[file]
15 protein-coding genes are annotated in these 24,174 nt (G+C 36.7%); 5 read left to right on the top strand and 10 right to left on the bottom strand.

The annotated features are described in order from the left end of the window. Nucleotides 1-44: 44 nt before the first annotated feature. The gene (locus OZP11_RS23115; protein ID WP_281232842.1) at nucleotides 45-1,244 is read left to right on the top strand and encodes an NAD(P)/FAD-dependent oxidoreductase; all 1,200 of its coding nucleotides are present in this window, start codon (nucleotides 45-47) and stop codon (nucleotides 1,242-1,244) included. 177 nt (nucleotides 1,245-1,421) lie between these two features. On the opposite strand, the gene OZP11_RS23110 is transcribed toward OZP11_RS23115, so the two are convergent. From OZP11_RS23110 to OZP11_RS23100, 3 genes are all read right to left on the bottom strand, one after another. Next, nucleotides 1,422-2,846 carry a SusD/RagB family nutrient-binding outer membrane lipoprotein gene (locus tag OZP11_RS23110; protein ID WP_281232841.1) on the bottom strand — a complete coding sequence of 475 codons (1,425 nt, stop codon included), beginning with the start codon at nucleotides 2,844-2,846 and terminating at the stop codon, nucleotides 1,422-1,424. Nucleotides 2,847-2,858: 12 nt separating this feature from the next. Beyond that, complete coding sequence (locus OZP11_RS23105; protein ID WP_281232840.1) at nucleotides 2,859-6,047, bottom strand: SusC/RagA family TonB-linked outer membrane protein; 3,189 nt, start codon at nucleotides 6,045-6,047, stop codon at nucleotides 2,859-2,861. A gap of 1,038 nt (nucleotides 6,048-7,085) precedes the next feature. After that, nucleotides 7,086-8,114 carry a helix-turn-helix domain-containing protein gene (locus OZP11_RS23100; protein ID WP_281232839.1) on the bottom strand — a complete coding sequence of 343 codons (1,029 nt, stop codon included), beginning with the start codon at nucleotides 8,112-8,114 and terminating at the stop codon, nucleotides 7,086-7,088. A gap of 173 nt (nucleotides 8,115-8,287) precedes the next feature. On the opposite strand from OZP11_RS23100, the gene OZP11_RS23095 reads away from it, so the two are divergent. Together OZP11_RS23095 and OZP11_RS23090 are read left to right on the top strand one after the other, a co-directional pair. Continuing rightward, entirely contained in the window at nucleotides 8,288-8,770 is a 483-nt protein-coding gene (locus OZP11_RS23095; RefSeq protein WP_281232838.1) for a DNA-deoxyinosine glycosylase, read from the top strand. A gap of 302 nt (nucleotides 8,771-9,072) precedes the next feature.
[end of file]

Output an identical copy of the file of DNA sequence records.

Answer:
15 protein-coding genes are annotated in these 24,174 nt (G+C 36.7%); 5 read left to right on the top strand and 10 right to left on the bottom strand.

The annotated features are described in order from the left end of the window. Nucleotides 1-44: 44 nt before the first annotated feature. The gene (locus OZP11_RS23115; protein ID WP_281232842.1) at nucleotides 45-1,244 is read left to right on the top strand and encodes an NAD(P)/FAD-dependent oxidoreductase; all 1,200 of its coding nucleotides are present in this window, start codon (nucleotides 45-47) and stop codon (nucleotides 1,242-1,244) included. 177 nt (nucleotides 1,245-1,421) lie between these two features. On the opposite strand, the gene OZP11_RS23110 is transcribed toward OZP11_RS23115, so the two are convergent. From OZP11_RS23110 to OZP11_RS23100, 3 genes are all read right to left on the bottom strand, one after another. Next, nucleotides 1,422-2,846 carry a SusD/RagB family nutrient-binding outer membrane lipoprotein gene (locus tag OZP11_RS23110; protein ID WP_281232841.1) on the bottom strand — a complete coding sequence of 475 codons (1,425 nt, stop codon included), beginning with the start codon at nucleotides 2,844-2,846 and terminating at the stop codon, nucleotides 1,422-1,424. Nucleotides 2,847-2,858: 12 nt separating this feature from the next. Beyond that, complete coding sequence (locus OZP11_RS23105; protein ID WP_281232840.1) at nucleotides 2,859-6,047, bottom strand: SusC/RagA family TonB-linked outer membrane protein; 3,189 nt, start codon at nucleotides 6,045-6,047, stop codon at nucleotides 2,859-2,861. A gap of 1,038 nt (nucleotides 6,048-7,085) precedes the next feature. After that, nucleotides 7,086-8,114 carry a helix-turn-helix domain-containing protein gene (locus OZP11_RS23100; protein ID WP_281232839.1) on the bottom strand — a complete coding sequence of 343 codons (1,029 nt, stop codon included), beginning with the start codon at nucleotides 8,112-8,114 and terminating at the stop codon, nucleotides 7,086-7,088. A gap of 173 nt (nucleotides 8,115-8,287) precedes the next feature. On the opposite strand from OZP11_RS23100, the gene OZP11_RS23095 reads away from it, so the two are divergent. Together OZP11_RS23095 and OZP11_RS23090 are read left to right on the top strand one after the other, a co-directional pair. Continuing rightward, entirely contained in the window at nucleotides 8,288-8,770 is a 483-nt protein-coding gene (locus OZP11_RS23095; RefSeq protein WP_281232838.1) for a DNA-deoxyinosine glycosylase, read from the top strand. A gap of 302 nt (nucleotides 8,771-9,072) precedes the next feature.